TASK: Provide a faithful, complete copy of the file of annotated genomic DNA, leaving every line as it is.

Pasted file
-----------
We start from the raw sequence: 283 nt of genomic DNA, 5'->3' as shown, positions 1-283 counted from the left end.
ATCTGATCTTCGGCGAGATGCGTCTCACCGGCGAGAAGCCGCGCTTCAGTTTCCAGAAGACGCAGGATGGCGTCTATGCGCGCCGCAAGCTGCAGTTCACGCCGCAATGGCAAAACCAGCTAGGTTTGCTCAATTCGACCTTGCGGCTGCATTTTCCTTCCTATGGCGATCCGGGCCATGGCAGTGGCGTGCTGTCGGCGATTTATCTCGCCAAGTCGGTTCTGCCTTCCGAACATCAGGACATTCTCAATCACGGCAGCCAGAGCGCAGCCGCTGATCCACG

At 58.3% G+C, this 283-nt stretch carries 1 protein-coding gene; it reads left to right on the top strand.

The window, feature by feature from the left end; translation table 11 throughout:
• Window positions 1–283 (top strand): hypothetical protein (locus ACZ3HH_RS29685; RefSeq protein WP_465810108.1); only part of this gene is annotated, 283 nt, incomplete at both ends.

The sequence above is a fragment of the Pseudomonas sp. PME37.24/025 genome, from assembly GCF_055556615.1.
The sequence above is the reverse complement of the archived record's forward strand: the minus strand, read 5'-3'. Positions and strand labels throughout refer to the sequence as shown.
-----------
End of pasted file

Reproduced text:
We start from the raw sequence: 283 nt of genomic DNA, 5'->3' as shown, positions 1-283 counted from the left end.
ATCTGATCTTCGGCGAGATGCGTCTCACCGGCGAGAAGCCGCGCTTCAGTTTCCAGAAGACGCAGGATGGCGTCTATGCGCGCCGCAAGCTGCAGTTCACGCCGCAATGGCAAAACCAGCTAGGTTTGCTCAATTCGACCTTGCGGCTGCATTTTCCTTCCTATGGCGATCCGGGCCATGGCAGTGGCGTGCTGTCGGCGATTTATCTCGCCAAGTCGGTTCTGCCTTCCGAACATCAGGACATTCTCAATCACGGCAGCCAGAGCGCAGCCGCTGATCCACG

At 58.3% G+C, this 283-nt stretch carries 1 protein-coding gene; it reads left to right on the top strand.

The window, feature by feature from the left end; translation table 11 throughout:
• Window positions 1–283 (top strand): hypothetical protein (locus ACZ3HH_RS29685; RefSeq protein WP_465810108.1); only part of this gene is annotated, 283 nt, incomplete at both ends.

The sequence above is a fragment of the Pseudomonas sp. PME37.24/025 genome, from assembly GCF_055556615.1.
The sequence above is the reverse complement of the archived record's forward strand: the minus strand, read 5'-3'. Positions and strand labels throughout refer to the sequence as shown.